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The 1970s classic has been out of print for years. Now, updated for today's readers and back in print, its information is as useful as ever. It contains instructions and illustrations for everything from harnessing solar energy to cultivating a sustainable garden to learning how to keep bees. Simply put, Mother Earth News Almanac is designed to empower readers to be self-sufficient.
We are pairing two great Mother Earth News Collector Series together to give you the ultimate set on modern homesteading and organic gardening! The first volume in this set provides all the knowledge needed to grow your own quick and simple organic garden! It starts with a guide for beginners, takes you through maintaining your garden naturally, and even teaches you how to store what you harvest. That’s just the start of things. The second volume furnishes timeless tips and information for today’s homesteader. Inside its pages, you’ll learn all about making a living off 1.5 acres, financial planning for going off-grid, and taking a simple approach to mob grazing. Together, these editions offer more than 300 pages that provide plenty of information and inspiration for folks looking to live more simply, more securely, and more sustainably. Here are just a few of the other topics covered: • How to Choose the Right Chainsaw for Your Homestead • How to Make Cheap Garden Beds • Feed Your Flock to Boost Omega-3s • Grow More Food in a Movable Greenhouse • DIY Outdoor Cookers • Best Vegetable to Grow in the Shade • How to Tan a Deer Hide • DIY Greenhouse for Winter Growing • Easy Ways to Preserve Fresh Food • Beginning Gardening • Easy One-Pot Meals • Best Tips for Starting Seeds Indoors • Guide to Organic Pest Control • Winning Against Weeds • Grow Your Own Mushrooms • Easy DIY Garden Shed Plans • Winter Gardening Tips Get this great set today while this deal still lasts!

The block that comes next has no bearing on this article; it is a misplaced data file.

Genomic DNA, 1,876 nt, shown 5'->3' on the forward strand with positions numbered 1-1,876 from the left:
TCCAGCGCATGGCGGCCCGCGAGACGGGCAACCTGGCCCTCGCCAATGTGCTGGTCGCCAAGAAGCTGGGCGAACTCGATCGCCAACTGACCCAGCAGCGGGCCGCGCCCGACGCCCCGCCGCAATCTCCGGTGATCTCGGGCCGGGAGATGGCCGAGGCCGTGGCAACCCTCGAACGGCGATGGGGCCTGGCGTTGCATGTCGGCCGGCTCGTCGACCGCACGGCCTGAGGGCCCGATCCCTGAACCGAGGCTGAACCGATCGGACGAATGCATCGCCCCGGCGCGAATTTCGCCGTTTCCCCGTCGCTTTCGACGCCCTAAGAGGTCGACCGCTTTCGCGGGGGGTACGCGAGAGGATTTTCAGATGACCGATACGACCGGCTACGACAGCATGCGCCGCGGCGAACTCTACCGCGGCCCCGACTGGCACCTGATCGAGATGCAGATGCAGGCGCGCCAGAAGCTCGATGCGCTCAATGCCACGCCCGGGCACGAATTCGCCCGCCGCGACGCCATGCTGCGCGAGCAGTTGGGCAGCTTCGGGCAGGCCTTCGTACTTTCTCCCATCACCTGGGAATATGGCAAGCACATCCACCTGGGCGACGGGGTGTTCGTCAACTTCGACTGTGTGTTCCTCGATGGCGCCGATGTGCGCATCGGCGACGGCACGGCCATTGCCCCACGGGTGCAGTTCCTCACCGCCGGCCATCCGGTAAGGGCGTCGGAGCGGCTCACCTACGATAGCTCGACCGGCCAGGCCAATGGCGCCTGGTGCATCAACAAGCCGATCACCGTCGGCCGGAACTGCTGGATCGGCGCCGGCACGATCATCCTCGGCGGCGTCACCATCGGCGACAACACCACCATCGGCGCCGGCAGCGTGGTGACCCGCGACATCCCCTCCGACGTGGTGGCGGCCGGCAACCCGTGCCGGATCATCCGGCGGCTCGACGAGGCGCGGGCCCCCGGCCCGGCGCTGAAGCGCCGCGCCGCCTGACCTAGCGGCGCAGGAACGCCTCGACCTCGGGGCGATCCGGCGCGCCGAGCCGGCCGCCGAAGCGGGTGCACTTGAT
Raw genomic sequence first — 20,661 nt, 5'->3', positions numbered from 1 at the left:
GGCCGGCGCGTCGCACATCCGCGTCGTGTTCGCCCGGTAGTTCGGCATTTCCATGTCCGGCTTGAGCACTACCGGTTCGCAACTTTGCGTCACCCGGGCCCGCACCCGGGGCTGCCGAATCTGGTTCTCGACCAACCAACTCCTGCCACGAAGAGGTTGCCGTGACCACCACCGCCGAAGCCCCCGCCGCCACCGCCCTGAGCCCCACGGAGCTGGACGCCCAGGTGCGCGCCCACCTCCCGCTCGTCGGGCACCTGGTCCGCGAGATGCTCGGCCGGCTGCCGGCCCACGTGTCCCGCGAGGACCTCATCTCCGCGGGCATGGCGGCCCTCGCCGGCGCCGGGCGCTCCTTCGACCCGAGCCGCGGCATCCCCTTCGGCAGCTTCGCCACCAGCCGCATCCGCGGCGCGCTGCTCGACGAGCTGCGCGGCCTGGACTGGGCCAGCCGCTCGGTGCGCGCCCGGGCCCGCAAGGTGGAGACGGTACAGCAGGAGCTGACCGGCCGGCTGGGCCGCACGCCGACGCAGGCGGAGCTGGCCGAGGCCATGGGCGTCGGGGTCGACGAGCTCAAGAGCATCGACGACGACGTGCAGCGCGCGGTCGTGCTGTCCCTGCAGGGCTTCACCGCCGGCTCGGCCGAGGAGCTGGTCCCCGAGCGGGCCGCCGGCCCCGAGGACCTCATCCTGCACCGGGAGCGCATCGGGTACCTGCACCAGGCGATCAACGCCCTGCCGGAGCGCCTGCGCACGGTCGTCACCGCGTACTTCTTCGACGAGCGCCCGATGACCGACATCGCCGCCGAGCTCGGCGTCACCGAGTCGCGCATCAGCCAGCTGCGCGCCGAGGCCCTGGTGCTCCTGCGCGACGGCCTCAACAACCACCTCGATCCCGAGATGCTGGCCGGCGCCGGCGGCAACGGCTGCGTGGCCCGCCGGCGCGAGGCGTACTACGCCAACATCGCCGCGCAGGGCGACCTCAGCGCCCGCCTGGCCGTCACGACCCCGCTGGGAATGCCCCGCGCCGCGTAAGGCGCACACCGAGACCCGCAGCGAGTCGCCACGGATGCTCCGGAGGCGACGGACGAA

Get Growing with Mother Earth News!
For years, millions of readers have turned to Mother Earth News for trusted advice on growing vegetables and fruits. This book harnesses decades of wisdom, bringing together all the indispensable techniques, complete growing guides, helpful tips, useful photographs, and inspiring illustrations for which Mother Earth News is known.
Plan for self-sufficiency with a garden focused on edibles! Choose from a variety of plans for kitchen gardens, browse strategies for small-space gardening, or up your gardening game by installing and maintaining permanent beds. Soil concerns? Get the dirt on building fertile soil, soil pH, compost, vermicompost – even biochar. Longtime gardeners are sure to find something new, from vertical gardening to plans for extending the seasons.
That’s right, garden through the seasons with dozens of vegetable- and fruit-specific growing guides. Start with your favorites or learn to love something new (Asian greens or fruit trees, anyone?). In slower-growing or more challenging seasons, Mother is there to help. Whether you need to know the best vegetables to grow in the shade or the top gardening tips for soil health in winter, this book has it all.
There’s a lot that goes into gardening. Organize your garden plans while learning new skills with this organic gardening collection!
Mother Earth News Guide to Organic Gardening, 6th Edition
It’s never too early to start planning this year’s garden. Where to plant your herbs? Where should your row of cabbage grow? How many tomato plants should you have? The sixth edition of the Guide to Organic Gardening from Mother Earth News is a great reference to help you plan your bountiful garden this year. Starting with soil, fertilizer, seed starting, what plants you should grow, and so much more, this guide is 100 pages of helpful articles to help you grow your best garden yet!
Mother Earth News Guide to Fall Gardening
Gardeners are learning that the end of summer doesn’t have to be the end of their gardening season. With the help of the Mother Earth News Guide to Fall Gardening, you can continue your garden well into autumn. With nearly 100 pages of articles, this guide covers how to stash produce for winter, plant the best crops for the season, protect crops with hoops and greenhouse, and more.
Mother Earth News How to Grow and Preserve Your Own Food, 6th Edition
Get more from your garden this year! This sixth edition of MOTHER EARTH NEWS How to Grow and Preserve Your Own Food is filled with expertly written articles on growing a successful, bountiful garden and preserving fresh vegetables and fruits. You’ll learn how to eat in sync with the seasons, make easy compost, dry and freeze produce from your garden, and more.
Mother Earth News Guide to Fresh Food All Year, 4th Edition